Like most people, we disagree sometimes, but we don't actually fight.
We just leave each other alone for a while and then come back to the problem later.
We don't finish each other's sentences and to be honest if I started speaking for Andrew I don't think he would be too happy. I do tend to be the more outgoing one, though.
I think it's hard enough to have twins - you need to have two of everything."
'People do mix us up, but not on the football pitch'
Andrew Burns (22) plays football for the Dungannon Swifts. He says:
Everyone treats us the same and we treat each other the same. I don't feel like the younger twin or that Aaron is my big brother.
My girlfriend can tell us apart, but I don't know how. People mix us up on a daily basis but not on the football field. We've thought about going to each other's football practice but Aaron kicks with his left foot and I kick with my right so if I got put on the left hand side of the pitch for Linfield I would probably end up falling over. We're both left-handed, though.
We would have kept a few people going when we were younger but we didn't go in for pranks much. We were in the same classes all the way to late secondary school, then we did different A-levels and we're doing different subjects at university. Aaron does sports and I do business management. The idea is that we combine the two in our coaching business.
We started playing football at around age seven for Banbridge Town Juniors. We always enjoyed it and it was always something we wanted to do. I think it was mum and dad's worry that one of us would be signed up to a football club and go off and leave the other behind but when we were 16 we both signed to Leicester City.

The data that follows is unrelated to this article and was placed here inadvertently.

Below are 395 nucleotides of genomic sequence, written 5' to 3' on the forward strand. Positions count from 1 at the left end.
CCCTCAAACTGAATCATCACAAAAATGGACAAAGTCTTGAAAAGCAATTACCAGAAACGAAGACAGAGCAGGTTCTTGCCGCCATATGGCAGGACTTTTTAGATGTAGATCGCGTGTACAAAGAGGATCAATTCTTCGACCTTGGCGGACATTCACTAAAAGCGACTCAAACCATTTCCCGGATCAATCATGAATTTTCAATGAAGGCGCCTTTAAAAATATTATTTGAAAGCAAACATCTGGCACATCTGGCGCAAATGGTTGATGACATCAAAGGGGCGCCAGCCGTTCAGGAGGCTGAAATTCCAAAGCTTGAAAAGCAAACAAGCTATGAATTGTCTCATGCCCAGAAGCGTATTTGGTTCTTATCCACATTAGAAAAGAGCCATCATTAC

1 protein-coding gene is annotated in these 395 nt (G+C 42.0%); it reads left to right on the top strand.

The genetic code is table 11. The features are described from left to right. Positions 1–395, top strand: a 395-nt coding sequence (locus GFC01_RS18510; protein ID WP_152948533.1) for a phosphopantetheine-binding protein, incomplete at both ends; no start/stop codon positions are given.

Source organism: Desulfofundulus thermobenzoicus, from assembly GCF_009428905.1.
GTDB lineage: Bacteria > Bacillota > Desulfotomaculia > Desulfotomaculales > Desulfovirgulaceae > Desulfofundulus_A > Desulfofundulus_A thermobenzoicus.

We struggled a bit so we came home and both signed for Linfield, then I went off to Portadown and then Dungannon. It was strange to play for a team without my brother at the time but you just have to get on with things and get used to it.
Being a twin was always good for me and Aaron growing up. If you started something new or went to a new school then you always had someone there with you. Mum and dad have never worried about either of us being lonely. We live and work together and go out at the weekend together."
Famous faces who share that special bond ...
- Ashton Kutcher, Gisele Bundchen, Scarlett Johansson, Alanis Morissette and Kiefer Sutherland are all fraternal twins, which occurs when two separate eggs are fertilised by two separate sperm. Fraternal twins can be the same or different sexes with the same or different blood types. Identical twins occur when a single egg fertilised by a single sperm splits in two. Identical twins are always the same sex and always the same blood type.
- Identical twins James and Oliver Phelps are best know for their roles as the Weasley twins in the Harry Potter films. They have also appeared in the TV series Kingdom.
- Mary-Kate and Ashley Olsen are fraternal twins and made their acting debuts as infants on the TV show Full House. They went on to other roles before starring in their own show, The Adventures Of Mary-Kate and Ashley.
- Identical twins Matt and Luke Gloss rose to fame in the 1980s as the boy band Bros. Luke has gone on to have a successful film career including a role in Hellboy II. Matt still works as a singer and songwriter, with live shows in Las Vegas and London.